So far as material here, the petition alleged that Fontana is a city of the sixth class; that petitioner was employed as a police officer for said city on October 21, 1952, by ‘Resolution No. 44’; that said Resolution No. 44 is still in effect and has not been rescinded; that petitioner was summarily discharged by the chief of police of said city on January 22, 1954; that a ‘closed hearing’ was held on February 2, 1954, for the purpose of determining whether the action of the chief of police in discharging the petitioner was justified; that the action taken at this meeting did not purport to be an original action by the city council, but was for the purpose of satisfying the public demand and to ratify and approve the prior action of the chief of police; that the petitioner's salary was paid up to and including February 2, 1954; that on July 15, 1954, the petitioner made demand upon the chief of police and the city council to reinstate him to his position and to certify and approve his payroll from February 2; and that said demand has been refused.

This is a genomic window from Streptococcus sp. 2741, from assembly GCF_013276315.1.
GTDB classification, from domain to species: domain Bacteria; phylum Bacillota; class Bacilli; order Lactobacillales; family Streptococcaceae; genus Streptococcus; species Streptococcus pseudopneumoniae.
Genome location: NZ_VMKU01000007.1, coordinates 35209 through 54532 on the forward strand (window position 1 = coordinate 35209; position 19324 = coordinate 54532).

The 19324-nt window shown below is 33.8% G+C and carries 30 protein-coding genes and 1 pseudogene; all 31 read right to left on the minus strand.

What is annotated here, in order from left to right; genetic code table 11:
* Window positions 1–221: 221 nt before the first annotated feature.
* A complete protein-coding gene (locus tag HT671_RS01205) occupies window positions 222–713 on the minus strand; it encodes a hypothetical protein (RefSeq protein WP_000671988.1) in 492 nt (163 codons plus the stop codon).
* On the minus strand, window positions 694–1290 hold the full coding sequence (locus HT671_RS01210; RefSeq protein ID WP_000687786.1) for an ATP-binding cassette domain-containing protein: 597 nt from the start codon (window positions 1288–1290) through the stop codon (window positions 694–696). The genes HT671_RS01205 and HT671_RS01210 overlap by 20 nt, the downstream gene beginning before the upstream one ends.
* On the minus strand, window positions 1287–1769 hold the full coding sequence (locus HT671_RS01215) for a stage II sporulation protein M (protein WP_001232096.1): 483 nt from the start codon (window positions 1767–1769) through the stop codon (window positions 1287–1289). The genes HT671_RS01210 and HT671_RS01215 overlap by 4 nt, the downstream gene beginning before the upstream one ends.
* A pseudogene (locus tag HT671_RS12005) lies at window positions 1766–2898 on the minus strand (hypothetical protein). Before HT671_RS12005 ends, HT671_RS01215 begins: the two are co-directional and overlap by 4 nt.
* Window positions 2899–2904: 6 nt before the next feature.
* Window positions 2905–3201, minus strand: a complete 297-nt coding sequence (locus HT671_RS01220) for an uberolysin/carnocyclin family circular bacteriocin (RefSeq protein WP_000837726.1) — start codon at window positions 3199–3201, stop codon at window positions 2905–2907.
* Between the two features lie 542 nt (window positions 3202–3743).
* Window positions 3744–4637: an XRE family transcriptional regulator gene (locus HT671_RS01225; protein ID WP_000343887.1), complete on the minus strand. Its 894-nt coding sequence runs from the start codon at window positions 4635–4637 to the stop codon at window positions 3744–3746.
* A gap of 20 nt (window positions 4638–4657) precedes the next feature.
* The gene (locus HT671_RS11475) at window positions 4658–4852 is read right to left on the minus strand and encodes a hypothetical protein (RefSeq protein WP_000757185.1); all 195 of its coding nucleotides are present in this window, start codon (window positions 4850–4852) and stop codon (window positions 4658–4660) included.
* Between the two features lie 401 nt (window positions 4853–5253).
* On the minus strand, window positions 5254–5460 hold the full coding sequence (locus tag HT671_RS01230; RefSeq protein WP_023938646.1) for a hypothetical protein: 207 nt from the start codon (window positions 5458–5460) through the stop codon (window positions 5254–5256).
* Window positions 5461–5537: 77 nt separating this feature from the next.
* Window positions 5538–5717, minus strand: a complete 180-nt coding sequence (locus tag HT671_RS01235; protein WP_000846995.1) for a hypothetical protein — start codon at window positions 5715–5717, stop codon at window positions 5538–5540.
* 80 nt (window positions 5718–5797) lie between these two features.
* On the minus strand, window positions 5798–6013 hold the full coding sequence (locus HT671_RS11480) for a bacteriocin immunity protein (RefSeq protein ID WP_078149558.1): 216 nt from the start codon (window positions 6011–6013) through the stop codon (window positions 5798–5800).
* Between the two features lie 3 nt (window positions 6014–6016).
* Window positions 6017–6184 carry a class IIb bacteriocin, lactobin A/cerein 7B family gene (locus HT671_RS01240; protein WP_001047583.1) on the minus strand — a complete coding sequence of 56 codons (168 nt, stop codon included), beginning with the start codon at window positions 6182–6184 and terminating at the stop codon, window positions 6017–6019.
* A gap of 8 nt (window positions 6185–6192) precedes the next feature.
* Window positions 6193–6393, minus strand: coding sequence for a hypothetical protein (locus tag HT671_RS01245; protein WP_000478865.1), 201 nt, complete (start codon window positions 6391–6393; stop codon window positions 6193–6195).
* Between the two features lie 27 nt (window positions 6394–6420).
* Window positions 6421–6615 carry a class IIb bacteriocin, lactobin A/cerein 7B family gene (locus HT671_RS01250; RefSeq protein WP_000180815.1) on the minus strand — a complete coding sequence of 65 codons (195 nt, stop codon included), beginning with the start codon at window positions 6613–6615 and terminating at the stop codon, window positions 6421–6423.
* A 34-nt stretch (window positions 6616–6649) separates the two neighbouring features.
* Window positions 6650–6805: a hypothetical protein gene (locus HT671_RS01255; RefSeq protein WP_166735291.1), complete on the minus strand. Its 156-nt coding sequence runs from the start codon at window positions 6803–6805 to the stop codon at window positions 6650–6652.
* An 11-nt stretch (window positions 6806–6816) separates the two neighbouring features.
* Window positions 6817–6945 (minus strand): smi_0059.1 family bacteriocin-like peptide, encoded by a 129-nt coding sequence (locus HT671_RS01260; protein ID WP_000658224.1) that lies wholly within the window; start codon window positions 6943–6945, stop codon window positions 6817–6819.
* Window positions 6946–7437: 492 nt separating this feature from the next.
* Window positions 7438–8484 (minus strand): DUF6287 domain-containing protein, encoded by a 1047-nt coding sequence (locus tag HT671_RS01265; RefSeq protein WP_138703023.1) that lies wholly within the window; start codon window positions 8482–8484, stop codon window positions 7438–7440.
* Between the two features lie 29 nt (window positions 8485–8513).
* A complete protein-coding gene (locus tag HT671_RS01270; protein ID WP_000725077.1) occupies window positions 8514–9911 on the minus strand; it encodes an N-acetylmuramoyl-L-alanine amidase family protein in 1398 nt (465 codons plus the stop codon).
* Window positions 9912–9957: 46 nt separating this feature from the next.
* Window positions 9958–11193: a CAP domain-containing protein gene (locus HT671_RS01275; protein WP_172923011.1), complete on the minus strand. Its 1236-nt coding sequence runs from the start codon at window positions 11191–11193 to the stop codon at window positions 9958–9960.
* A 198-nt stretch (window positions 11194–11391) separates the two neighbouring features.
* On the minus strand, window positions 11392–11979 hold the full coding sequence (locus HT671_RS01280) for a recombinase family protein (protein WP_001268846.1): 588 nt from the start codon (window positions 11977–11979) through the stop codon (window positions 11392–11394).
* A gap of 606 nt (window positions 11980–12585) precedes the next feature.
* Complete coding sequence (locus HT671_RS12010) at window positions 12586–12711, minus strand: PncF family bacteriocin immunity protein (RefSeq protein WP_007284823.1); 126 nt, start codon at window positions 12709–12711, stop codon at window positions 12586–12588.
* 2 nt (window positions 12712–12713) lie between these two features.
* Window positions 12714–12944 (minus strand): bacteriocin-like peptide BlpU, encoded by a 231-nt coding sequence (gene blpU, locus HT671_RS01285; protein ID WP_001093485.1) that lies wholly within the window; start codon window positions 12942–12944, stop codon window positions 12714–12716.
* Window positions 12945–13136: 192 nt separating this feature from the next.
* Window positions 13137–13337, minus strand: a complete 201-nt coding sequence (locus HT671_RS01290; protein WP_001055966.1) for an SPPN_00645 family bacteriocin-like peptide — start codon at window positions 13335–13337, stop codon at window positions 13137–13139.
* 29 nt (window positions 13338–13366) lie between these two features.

A copy of Resolution No. 44 was attached to the petition with a certificate that it was adopted by the city council at a regular meeting on October 21, 1952. It is headed ‘A Resolution of the City Council * * *. Authorizing the Employment of Police Officers.’ It states that it is necessary and convenient that officers be employed for the city police department. It then ‘authorizes' for such employment five named persons, including this petitioner. The minutes of ‘a regular meeting’ of the city council held on February 2, 1954, were also attached to the petition. These minutes recite that one councilman ‘moved that the Council concur in the action of the Chief of Police in his dismissal of (this petitioner) on the evidence given’, and that the motion was seconded by another councilman. After setting forth some of the discussion which followed, the minutes recite that the motion to approve the action of the chief of police was passed and adopted by a vote of three to two.